DDRB asked not to suggest that salary increase practices of salaried GPs cannot afford

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The government has asked the Physician and Dentist Compensation Review Body (DDRB) to consider “affordability” for practices when recommending a salary increase for general practitioners for the next year.

In his engagement letter to the DDRB for the 2022/23 fiscal year, Health Secretary Sajid Javid said the remuneration of independent general practitioners should not be considered part of the review as they “remain subject to review. “to the five-year salary agreement between NHS England and the BMA.

However, he added: “We invite you, however, to make recommendations on the maximum and minimum wage increases. [GP] salary scales.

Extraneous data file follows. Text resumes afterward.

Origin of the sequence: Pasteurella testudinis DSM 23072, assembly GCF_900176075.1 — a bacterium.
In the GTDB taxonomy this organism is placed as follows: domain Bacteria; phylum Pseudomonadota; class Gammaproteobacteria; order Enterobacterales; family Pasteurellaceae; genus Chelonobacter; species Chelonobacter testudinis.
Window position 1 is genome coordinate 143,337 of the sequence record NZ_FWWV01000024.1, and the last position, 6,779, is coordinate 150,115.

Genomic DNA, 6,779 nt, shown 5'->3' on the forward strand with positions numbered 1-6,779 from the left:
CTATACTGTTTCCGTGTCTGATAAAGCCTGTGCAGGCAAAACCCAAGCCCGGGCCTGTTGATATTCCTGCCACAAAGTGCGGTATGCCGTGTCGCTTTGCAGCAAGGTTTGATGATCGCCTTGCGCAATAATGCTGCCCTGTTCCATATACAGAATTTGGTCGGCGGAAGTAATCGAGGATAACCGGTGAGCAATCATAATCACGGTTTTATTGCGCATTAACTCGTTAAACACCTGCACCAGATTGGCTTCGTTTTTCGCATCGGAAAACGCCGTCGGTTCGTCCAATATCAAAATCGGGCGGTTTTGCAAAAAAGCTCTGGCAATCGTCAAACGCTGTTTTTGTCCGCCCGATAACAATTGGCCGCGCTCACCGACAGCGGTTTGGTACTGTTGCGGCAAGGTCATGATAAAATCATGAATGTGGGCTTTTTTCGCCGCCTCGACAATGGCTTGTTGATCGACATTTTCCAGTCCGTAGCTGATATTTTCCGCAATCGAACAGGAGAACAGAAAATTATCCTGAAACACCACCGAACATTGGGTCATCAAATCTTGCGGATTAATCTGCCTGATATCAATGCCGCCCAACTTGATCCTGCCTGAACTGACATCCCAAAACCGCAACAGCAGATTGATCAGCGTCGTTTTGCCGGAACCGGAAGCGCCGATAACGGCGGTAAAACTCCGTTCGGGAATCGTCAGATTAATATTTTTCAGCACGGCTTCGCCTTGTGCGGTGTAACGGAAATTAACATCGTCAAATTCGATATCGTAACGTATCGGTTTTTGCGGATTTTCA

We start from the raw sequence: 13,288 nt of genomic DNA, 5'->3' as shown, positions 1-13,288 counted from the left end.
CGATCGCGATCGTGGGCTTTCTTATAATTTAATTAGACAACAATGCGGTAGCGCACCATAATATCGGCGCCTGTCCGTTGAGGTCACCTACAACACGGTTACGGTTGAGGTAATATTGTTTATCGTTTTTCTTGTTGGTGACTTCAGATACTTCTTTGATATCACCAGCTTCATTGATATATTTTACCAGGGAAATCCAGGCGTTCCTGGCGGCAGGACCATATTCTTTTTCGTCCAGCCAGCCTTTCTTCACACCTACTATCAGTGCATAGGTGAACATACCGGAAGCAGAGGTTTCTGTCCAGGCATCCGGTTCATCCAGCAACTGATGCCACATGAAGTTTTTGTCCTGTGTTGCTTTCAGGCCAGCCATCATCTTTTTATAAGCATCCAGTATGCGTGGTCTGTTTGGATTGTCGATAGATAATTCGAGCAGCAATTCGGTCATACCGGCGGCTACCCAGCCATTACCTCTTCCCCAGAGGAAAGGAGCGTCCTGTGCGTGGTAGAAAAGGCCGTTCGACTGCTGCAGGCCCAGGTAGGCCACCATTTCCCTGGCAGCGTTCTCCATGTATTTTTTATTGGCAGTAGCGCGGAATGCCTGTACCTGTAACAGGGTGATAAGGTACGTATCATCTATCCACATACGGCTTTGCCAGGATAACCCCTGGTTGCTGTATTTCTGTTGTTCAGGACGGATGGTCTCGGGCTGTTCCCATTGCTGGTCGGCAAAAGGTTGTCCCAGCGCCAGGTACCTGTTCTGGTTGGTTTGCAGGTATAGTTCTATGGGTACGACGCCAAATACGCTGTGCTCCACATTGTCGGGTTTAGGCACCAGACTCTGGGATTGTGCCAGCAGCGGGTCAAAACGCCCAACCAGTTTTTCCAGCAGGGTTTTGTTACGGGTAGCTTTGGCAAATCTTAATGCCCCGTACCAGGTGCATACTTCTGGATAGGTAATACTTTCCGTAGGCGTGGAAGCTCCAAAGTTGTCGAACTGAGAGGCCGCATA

But he said: “As always, recommendations will need to be based on the affordability and fixed contractual resources available to firms under the five-year GP contract.”

The five-year GP contract for England GPs, concluded in 2019/20, aimed to give GP partners a 2% pay rise year over year.

However, for the current fiscal year, the government has accepted a DDRB recommendation that salaried general practitioners receive a 3% pay rise.

At the time, the BMA said it was an “empty promise” without additional funding for GP practices.

The government originally proposed a 1% pay hike for doctors in March this year.

Meanwhile, contract negotiations with the Welsh GP for 2021/22 concluded at the end of last month, with all GPs due to receive a 3% pay rise backdated to April 1. The year before, Welsh GPs received a 2.8% pay rise.

Last month, the LMC conference in England called on the BMA to negotiate a new GP contract, with more than half of delegates expressing support for a fee-for-service model.


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